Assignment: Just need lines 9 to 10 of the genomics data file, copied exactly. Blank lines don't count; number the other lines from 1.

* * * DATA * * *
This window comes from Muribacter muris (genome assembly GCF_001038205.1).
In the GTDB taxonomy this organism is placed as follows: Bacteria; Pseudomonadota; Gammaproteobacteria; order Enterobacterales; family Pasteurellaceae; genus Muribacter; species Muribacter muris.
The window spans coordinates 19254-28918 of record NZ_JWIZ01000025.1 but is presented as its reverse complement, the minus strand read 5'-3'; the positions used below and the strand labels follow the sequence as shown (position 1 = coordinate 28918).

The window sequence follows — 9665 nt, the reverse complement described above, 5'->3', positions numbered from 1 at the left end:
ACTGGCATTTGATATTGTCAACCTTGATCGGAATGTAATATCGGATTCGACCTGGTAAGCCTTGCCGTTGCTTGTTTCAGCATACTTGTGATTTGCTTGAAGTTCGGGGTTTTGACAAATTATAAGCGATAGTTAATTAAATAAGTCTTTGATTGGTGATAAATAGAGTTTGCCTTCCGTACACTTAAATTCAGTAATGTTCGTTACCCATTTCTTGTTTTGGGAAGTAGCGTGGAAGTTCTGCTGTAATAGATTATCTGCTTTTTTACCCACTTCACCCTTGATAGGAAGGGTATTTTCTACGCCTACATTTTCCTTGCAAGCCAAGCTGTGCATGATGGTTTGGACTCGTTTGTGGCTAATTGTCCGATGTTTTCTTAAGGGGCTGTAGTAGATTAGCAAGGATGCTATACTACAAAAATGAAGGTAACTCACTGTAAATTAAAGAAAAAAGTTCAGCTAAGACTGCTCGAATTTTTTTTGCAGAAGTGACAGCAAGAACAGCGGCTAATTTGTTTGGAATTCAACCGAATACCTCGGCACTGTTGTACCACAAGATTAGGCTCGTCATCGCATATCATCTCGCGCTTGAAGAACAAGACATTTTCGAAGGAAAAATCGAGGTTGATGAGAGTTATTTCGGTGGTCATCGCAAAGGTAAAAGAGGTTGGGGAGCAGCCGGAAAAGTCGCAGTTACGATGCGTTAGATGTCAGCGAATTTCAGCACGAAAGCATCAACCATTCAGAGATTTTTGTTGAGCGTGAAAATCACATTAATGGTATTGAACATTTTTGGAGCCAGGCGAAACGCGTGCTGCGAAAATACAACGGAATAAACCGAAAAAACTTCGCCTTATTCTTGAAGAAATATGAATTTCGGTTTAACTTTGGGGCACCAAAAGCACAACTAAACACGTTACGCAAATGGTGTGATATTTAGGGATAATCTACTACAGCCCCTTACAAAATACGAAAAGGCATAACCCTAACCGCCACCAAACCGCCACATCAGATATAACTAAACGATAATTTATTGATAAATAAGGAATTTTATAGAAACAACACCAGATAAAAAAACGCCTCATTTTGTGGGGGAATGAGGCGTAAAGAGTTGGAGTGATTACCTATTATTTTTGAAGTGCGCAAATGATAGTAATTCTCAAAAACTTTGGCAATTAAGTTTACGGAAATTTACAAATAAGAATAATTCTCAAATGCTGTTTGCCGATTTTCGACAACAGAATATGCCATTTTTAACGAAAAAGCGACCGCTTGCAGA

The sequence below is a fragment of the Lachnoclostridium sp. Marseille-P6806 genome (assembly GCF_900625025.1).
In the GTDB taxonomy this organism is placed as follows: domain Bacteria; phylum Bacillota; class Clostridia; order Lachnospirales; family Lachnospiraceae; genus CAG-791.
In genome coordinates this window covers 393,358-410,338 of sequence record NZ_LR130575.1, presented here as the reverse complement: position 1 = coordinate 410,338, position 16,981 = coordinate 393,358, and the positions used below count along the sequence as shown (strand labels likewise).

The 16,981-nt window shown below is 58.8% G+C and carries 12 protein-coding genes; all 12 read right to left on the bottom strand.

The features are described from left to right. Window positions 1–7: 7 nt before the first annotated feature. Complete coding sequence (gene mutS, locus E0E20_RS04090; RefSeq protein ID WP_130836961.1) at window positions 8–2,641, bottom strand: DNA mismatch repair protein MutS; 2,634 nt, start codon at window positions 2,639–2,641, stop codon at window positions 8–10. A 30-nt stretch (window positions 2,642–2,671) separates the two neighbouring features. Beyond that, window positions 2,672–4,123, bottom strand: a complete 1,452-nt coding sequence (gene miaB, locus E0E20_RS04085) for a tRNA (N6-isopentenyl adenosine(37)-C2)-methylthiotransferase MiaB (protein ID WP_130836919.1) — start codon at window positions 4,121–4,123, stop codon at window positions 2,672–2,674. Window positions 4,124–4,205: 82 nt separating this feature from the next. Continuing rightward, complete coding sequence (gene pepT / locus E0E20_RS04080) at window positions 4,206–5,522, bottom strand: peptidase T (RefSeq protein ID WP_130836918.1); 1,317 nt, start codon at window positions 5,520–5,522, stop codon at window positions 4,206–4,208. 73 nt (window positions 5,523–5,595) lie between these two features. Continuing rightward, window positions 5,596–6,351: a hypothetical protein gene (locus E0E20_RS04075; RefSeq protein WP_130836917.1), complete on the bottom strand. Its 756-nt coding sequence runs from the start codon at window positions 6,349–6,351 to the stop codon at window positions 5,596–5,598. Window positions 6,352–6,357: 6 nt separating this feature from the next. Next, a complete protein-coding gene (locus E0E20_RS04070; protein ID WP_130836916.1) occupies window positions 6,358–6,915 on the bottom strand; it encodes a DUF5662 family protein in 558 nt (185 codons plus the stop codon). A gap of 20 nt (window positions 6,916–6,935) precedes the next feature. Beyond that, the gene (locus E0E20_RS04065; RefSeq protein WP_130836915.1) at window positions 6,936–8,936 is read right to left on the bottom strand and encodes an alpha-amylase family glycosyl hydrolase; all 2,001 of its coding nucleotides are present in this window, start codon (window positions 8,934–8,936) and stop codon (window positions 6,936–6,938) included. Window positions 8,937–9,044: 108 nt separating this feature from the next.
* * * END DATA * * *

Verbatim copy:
The 16,981-nt window shown below is 58.8% G+C and carries 12 protein-coding genes; all 12 read right to left on the bottom strand.

The features are described from left to right. Window positions 1–7: 7 nt before the first annotated feature. Complete coding sequence (gene mutS, locus E0E20_RS04090; RefSeq protein ID WP_130836961.1) at window positions 8–2,641, bottom strand: DNA mismatch repair protein MutS; 2,634 nt, start codon at window positions 2,639–2,641, stop codon at window positions 8–10. A 30-nt stretch (window positions 2,642–2,671) separates the two neighbouring features. Beyond that, window positions 2,672–4,123, bottom strand: a complete 1,452-nt coding sequence (gene miaB, locus E0E20_RS04085) for a tRNA (N6-isopentenyl adenosine(37)-C2)-methylthiotransferase MiaB (protein ID WP_130836919.1) — start codon at window positions 4,121–4,123, stop codon at window positions 2,672–2,674. Window positions 4,124–4,205: 82 nt separating this feature from the next. Continuing rightward, complete coding sequence (gene pepT / locus E0E20_RS04080) at window positions 4,206–5,522, bottom strand: peptidase T (RefSeq protein ID WP_130836918.1); 1,317 nt, start codon at window positions 5,520–5,522, stop codon at window positions 4,206–4,208. 73 nt (window positions 5,523–5,595) lie between these two features. Continuing rightward, window positions 5,596–6,351: a hypothetical protein gene (locus E0E20_RS04075; RefSeq protein WP_130836917.1), complete on the bottom strand. Its 756-nt coding sequence runs from the start codon at window positions 6,349–6,351 to the stop codon at window positions 5,596–5,598. Window positions 6,352–6,357: 6 nt separating this feature from the next. Next, a complete protein-coding gene (locus E0E20_RS04070; protein ID WP_130836916.1) occupies window positions 6,358–6,915 on the bottom strand; it encodes a DUF5662 family protein in 558 nt (185 codons plus the stop codon). A gap of 20 nt (window positions 6,916–6,935) precedes the next feature. Beyond that, the gene (locus E0E20_RS04065; RefSeq protein WP_130836915.1) at window positions 6,936–8,936 is read right to left on the bottom strand and encodes an alpha-amylase family glycosyl hydrolase; all 2,001 of its coding nucleotides are present in this window, start codon (window positions 8,934–8,936) and stop codon (window positions 6,936–6,938) included. Window positions 8,937–9,044: 108 nt separating this feature from the next.